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Vanity, Vitality, and Virility is a fascinating portrait gallery of chemicals involved in our everyday life, from Viagra and selenium to whispering asphalt, nappies, and chewing gum. While it will not advise you what to do if you want to improve your looks, your health, your peace of mind or your sex life, it explains the science behind many of the products that claim to be able to do just that. Lift the lid on the secrets behind products we use every day with renowned science communicator John Emsley, author of The Consumer's Good Chemical Guide, Molecules at an Exhibition, and Nature's Building Blocks. - ;Vanity, Vitality, and Virility is a fascinating portrait gallery of chemicals involved in our everyday life, from Viagra and selenium to whispering asphalt, nappies, and chewing gum. While it will not advise you what to do if you want to improve your looks, your health, your peace of mind or your sex life, it explains the science behind many of the products that claim to be able to do just that. Chemistry is too often associated with poisonous gases and strange bubbling solutions, yet it is all around us, and inside us too. Renowned science communicator John Emsley lifts the lid on the secrets inside the products we use every day. -



Headstrong

Headstrong Author Rachel Swaby
ISBN-10 9780553446807
Release 2015-04-07
Pages 288
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Fifty-two inspiring and insightful profiles of history’s brightest female scientists. In 2013, the New York Times published an obituary for Yvonne Brill. It began: “She made a mean beef stroganoff, followed her husband from job to job, and took eight years off from work to raise three children.” It wasn’t until the second paragraph that readers discovered why the Times had devoted several hundred words to her life: Brill was a brilliant rocket scientist who invented a propulsion system to keep communications satellites in orbit, and had recently been awarded the National Medal of Technology and Innovation. Among the questions the obituary—and consequent outcry—prompted were, Who are the role models for today’s female scientists, and where can we find the stories that cast them in their true light? Headstrong delivers a powerful, global, and engaging response. Covering Nobel Prize winners and major innovators, as well as lesser-known but hugely significant scientists who influence our every day, Rachel Swaby’s vibrant profiles span centuries of courageous thinkers and illustrate how each one’s ideas developed, from their first moment of scientific engagement through the research and discovery for which they’re best known. This fascinating tour reveals these 52 women at their best—while encouraging and inspiring a new generation of girls to put on their lab coats. From the Trade Paperback edition.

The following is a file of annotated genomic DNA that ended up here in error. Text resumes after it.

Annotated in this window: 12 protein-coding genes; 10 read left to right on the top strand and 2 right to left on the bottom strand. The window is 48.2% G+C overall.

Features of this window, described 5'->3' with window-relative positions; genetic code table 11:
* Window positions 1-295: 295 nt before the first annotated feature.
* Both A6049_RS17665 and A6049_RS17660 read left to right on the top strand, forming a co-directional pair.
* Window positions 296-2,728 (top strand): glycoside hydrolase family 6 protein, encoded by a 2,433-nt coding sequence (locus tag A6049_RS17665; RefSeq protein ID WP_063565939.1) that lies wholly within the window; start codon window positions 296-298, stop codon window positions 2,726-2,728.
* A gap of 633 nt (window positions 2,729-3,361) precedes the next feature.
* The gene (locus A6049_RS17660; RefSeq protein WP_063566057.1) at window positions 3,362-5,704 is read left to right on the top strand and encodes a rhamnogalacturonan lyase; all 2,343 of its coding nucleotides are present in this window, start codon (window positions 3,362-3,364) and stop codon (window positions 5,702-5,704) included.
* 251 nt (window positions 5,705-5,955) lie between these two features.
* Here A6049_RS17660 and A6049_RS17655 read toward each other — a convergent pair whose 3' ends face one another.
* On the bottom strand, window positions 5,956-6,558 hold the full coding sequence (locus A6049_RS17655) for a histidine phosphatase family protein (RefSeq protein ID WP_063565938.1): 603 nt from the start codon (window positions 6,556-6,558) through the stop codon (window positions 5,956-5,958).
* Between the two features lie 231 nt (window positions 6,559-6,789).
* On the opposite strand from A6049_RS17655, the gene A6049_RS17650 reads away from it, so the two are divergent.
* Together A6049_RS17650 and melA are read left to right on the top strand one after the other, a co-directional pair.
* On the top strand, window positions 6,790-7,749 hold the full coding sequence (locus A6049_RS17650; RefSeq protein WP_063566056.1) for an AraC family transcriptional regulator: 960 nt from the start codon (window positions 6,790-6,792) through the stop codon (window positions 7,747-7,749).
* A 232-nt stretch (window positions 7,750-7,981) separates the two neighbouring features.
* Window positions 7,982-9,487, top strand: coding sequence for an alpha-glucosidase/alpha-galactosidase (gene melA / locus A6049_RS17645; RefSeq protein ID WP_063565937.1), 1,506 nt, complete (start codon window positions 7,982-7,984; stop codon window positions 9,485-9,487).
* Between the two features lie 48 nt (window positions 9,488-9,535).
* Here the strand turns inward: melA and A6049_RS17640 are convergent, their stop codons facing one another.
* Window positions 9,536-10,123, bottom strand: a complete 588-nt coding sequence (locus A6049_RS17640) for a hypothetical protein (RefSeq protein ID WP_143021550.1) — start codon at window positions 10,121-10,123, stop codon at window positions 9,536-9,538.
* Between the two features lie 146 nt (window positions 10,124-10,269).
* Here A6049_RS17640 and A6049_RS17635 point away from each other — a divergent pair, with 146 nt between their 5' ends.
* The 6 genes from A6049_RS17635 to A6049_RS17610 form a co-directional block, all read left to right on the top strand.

Teeth

Teeth Author Mary Otto
ISBN-10 9781620972816
Release 2017-03-14
Pages 288
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"[Teeth is]... more than an exploration of a two-tiered system—it is a call for sweeping, radical change." —New York Times Book Review “Show me your teeth,” the great naturalist Georges Cuvier is credited with saying, “and I will tell you who you are.” In this shattering new work, veteran health journalist Mary Otto looks inside America’s mouth, revealing unsettling truths about our unequal society. Teeth takes readers on a disturbing journey into America’s silent epidemic of oral disease, exposing the hidden connections between tooth decay and stunted job prospects, low educational achievement, social mobility, and the troubling state of our public health. Otto’s subjects include the pioneering dentist who made Shirley Temple and Judy Garland’s teeth sparkle on the silver screen and helped create the all-American image of “pearly whites”; Deamonte Driver, the young Maryland boy whose tragic death from an abscessed tooth sparked congressional hearings; and a marketing guru who offers advice to dentists on how to push new and expensive treatments and how to keep Medicaid patients at bay. In one of its most disturbing findings, Teeth reveals that toothaches are not an occasional inconvenience, but rather a chronic reality for millions of people, including disproportionate numbers of the elderly and people of color. Many people, Otto reveals, resort to prayer to counteract the uniquely devastating effects of dental pain. Otto also goes back in time to understand the roots of our predicament in the history of dentistry, showing how it became separated from mainstream medicine, despite a century of growing evidence that oral health and general bodily health are closely related. Muckraking and paradigm-shifting, Teeth exposes for the first time the extent and meaning of our oral health crisis. It joins the small shelf of books that change the way we view society and ourselves—and will spark an urgent conversation about why our teeth matter.